HPV and cervical cancer

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Rachel Briney
Nelson County Health Dept.

Cervical cancer is the third most common type of cancer in women worldwide. In the United States, 30 women are diagnosed with cervical cancer and 11 women die from it every day. Cervical cancer occurs when abnormal cells begin to develop and multiply on the cervix — the lower part of the uterus (womb) that connects to the vagina in females. Cervical cancer usually has no symptoms, and is not hereditary like some other cancers. It typically develops very slowly, and patients usually do not have any problems until the cancer is advanced and has spread.
Two types of a very common virus cause 70 percent of all cervical cancer cases — the human papillomavirus (HPV) — the most common sexually transmitted infection. It is so common, that at least 50 percent of sexually active men and women will get it at some point during their lives. In 90 percent of cases however, the body’s immune system clears the virus on its own. When a woman is infected with these two types of HPV, however, if the virus is not cleared by the body, then abnormal cells can develop in the lining of the cervix and pre-cancers and cancers can form.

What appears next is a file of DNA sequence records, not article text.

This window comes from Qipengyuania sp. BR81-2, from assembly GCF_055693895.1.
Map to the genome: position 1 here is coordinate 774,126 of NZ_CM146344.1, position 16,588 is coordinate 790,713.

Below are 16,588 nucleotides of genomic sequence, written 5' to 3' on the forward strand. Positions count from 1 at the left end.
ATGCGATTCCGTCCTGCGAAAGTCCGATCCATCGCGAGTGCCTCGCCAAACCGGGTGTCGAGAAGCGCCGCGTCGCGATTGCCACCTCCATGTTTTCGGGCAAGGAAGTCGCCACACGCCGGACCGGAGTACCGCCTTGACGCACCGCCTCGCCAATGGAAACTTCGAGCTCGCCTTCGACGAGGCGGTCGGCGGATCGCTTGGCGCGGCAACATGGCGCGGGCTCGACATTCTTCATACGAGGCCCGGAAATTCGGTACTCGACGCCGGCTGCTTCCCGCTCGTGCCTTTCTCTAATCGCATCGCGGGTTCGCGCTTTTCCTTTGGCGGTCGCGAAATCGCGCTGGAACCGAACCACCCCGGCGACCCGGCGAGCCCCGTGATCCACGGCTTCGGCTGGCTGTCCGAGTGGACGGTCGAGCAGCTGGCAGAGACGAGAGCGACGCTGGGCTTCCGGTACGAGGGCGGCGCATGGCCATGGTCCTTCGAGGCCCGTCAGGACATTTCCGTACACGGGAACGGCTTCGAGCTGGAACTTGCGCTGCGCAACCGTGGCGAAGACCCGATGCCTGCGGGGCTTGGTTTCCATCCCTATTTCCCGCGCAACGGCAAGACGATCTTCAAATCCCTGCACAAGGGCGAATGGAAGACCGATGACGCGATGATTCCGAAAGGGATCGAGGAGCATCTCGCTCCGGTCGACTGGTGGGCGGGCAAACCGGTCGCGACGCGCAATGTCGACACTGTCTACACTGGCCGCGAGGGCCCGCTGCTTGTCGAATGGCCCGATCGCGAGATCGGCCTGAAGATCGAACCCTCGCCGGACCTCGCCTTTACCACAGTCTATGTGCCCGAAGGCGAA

Routine Pap testing is the best way to find cervical cell changes. Pap tests screen for pre-cancerous changes in the cervix through microscopic examination of cells scraped from the cervix. Most women who are diagnosed with cervical cancer have not had regular Pap tests or have not followed up on abnormal test results. In addition to routine Pap testing, other precautions include regular use of condoms and limiting sexual partners to avoid spreading the HPV virus.
There are also two vaccines (Gardasil and Cervarix) available that can protect women against most cervical cancers. The vaccines protect against the four types of HPV that cause cervical cancer and genital warts. The three-shot vaccine series is recommended for 11- and 12-year-old girls. It is also recommended for girls and young women ages 13 to 26 who have not yet been vaccinated or completed the vaccine series.
Women need to be proactive with their health. Contact your physician today if you are sexually active and it’s been a while since your last Pap test. Speak with your daughter’s pediatrician about the HPV vaccination. Cervical cancer can be a very preventable disease.
For more information, contact the Nelson County Health Department at 348-3222 or Washington County Health Depart- ment at 859-336-3989.